The Customer Loyalty Myth
Customer loyalty is one of many topics generating discussion this week in the world of CRM-centric blogs. What's customer loyalty worth? Many might instinctively respond to that question by saying loyalty is worth quite a lot, but is loyalty in and of itself a worthy goal to pursue? It's awfully difficult to measure, and it doesn't necessarily have much bearing on a company's bottom line.
Aug 19, 2008 4:00 AM PT
Do loyal customers translate into steady sales or profits? Intuitively, the answer should be yes -- and indeed, customer loyalty is a significant metric by which companies rate their performance. However, there a few problems with the concept of customer loyalty and a corporate strategy to develop it, according to Esteban Kolsky, practice leader with eVergance.
For one thing, customer loyalty is difficult to measure. Two, even if it were easy, it doesn't necessarily add to a company's bottom line. "You can still have great customer satisfaction and loyalty and still have a 45 percent churn in your customer base," he told CRM Buyer.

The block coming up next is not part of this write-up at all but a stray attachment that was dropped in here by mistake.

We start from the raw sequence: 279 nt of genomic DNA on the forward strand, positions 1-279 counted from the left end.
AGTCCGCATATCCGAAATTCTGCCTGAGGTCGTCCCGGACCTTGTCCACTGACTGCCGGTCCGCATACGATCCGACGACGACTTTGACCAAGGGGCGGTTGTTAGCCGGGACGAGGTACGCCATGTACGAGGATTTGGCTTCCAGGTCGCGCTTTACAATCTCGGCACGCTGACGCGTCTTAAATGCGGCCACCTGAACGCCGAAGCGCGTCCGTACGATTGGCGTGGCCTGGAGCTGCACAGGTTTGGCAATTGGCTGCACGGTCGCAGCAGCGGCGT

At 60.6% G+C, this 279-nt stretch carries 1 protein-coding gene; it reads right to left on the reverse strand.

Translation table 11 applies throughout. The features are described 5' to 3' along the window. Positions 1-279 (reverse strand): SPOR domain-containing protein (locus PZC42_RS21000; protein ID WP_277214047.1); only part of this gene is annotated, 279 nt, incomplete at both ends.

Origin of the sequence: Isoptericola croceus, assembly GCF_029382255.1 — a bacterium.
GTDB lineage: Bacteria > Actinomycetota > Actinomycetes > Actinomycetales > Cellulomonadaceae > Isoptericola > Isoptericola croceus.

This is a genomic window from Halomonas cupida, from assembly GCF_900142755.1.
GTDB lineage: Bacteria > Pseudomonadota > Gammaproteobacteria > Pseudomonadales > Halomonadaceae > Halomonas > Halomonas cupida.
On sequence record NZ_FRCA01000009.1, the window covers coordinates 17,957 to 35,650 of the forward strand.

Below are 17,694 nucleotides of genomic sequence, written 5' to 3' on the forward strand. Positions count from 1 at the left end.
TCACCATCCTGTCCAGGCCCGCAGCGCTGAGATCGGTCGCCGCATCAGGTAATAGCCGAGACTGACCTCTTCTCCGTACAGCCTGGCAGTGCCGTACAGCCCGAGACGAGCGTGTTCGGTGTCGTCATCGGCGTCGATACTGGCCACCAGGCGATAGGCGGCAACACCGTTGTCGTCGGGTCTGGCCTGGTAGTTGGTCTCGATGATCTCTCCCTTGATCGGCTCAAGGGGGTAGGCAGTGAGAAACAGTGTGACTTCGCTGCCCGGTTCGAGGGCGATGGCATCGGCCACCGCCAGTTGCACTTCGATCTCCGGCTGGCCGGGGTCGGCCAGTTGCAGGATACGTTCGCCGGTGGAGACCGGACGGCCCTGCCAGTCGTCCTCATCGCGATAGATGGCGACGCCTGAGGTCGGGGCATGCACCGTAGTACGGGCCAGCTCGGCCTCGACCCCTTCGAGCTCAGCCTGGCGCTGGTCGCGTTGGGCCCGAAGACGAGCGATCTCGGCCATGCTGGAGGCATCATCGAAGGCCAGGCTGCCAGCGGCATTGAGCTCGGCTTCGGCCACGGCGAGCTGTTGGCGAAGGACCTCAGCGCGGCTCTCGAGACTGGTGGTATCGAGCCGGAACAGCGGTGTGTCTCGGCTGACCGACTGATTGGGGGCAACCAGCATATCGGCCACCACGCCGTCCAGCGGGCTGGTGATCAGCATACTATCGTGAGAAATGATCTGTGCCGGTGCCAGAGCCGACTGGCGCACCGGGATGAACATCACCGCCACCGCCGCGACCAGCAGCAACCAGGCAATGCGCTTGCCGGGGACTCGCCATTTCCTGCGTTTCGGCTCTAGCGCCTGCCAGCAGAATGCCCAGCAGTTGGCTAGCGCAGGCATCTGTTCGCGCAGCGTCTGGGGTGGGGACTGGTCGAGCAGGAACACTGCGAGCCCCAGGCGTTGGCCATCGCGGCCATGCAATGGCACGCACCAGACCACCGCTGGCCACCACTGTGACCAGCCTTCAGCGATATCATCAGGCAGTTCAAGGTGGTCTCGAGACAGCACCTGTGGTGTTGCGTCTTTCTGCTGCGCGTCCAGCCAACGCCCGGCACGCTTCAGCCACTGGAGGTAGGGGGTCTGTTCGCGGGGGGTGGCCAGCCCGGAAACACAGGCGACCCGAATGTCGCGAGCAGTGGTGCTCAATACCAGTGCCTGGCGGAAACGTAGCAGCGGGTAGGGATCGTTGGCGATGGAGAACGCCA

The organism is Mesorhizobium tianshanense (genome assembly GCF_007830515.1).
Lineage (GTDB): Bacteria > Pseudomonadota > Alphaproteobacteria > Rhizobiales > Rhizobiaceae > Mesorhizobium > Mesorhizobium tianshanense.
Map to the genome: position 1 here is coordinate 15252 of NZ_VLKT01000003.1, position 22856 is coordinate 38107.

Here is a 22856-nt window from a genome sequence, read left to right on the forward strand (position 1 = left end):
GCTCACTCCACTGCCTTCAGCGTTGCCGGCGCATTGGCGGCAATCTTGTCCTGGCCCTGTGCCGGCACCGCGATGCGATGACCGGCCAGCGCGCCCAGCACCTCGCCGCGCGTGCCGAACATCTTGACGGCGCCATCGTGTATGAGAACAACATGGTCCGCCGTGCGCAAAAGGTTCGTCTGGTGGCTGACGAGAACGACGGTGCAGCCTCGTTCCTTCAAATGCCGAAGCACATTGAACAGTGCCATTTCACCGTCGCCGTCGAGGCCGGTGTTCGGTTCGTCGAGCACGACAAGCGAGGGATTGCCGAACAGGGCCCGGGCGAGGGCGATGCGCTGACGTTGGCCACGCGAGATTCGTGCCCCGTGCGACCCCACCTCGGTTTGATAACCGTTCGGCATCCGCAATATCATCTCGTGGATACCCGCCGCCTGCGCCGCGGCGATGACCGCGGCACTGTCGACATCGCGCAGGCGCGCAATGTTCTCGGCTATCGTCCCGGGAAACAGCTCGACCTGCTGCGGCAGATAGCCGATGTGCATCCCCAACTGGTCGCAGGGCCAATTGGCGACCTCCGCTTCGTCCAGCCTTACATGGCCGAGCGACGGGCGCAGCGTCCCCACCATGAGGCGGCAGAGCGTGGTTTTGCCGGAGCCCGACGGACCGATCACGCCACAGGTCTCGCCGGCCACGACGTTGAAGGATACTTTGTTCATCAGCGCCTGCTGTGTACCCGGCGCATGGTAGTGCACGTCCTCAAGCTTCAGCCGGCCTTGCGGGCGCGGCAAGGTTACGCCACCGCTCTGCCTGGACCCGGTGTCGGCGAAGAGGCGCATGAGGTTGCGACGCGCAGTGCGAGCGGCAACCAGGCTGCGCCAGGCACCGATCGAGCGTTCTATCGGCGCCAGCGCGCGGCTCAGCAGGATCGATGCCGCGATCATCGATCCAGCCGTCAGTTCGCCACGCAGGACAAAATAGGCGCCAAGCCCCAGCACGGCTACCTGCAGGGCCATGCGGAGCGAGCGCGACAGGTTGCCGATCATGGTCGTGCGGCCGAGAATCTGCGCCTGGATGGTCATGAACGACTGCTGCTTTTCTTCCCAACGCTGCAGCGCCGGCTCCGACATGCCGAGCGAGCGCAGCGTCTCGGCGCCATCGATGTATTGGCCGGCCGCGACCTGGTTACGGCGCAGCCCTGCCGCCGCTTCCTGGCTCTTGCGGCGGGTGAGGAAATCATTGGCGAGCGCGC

Kolsky is a recent convert to the thinking that customer loyalty is the wrong goal for companies. It was only after working with several clients that he decided loyalty does not automatically translate into a higher likelihood of repeat purchases.
Not that he is recommending companies milk customers as much as possible in a transaction. Rather, in a recent blog post, he suggests companies focus on building the infrastructure -- the technologies and processes -- necessary to deliver a good customer experience.
If this reversal in thinking is still hard to grasp, consider Kolsky's cinematic reference from his post:
"In the movie 'Nothing in Common' Jackie Gleason plays an older salesperson who prides himself in having the best relationships with his clients. They all admire him, respect him, and have great loyalty towards him. Early in the movie, a brash young new VP of sales calls him into his office to discuss his performance. He is truly impressed by the relationship he has with his clients, but when he looks at the performance he is dismayed. Abysmal sales numbers have been trickling in for the last few years. Turns out all his clients are now buying from the competition because they have better shipping policies and cheaper prices. So much for loyalty, and for Jackie's job."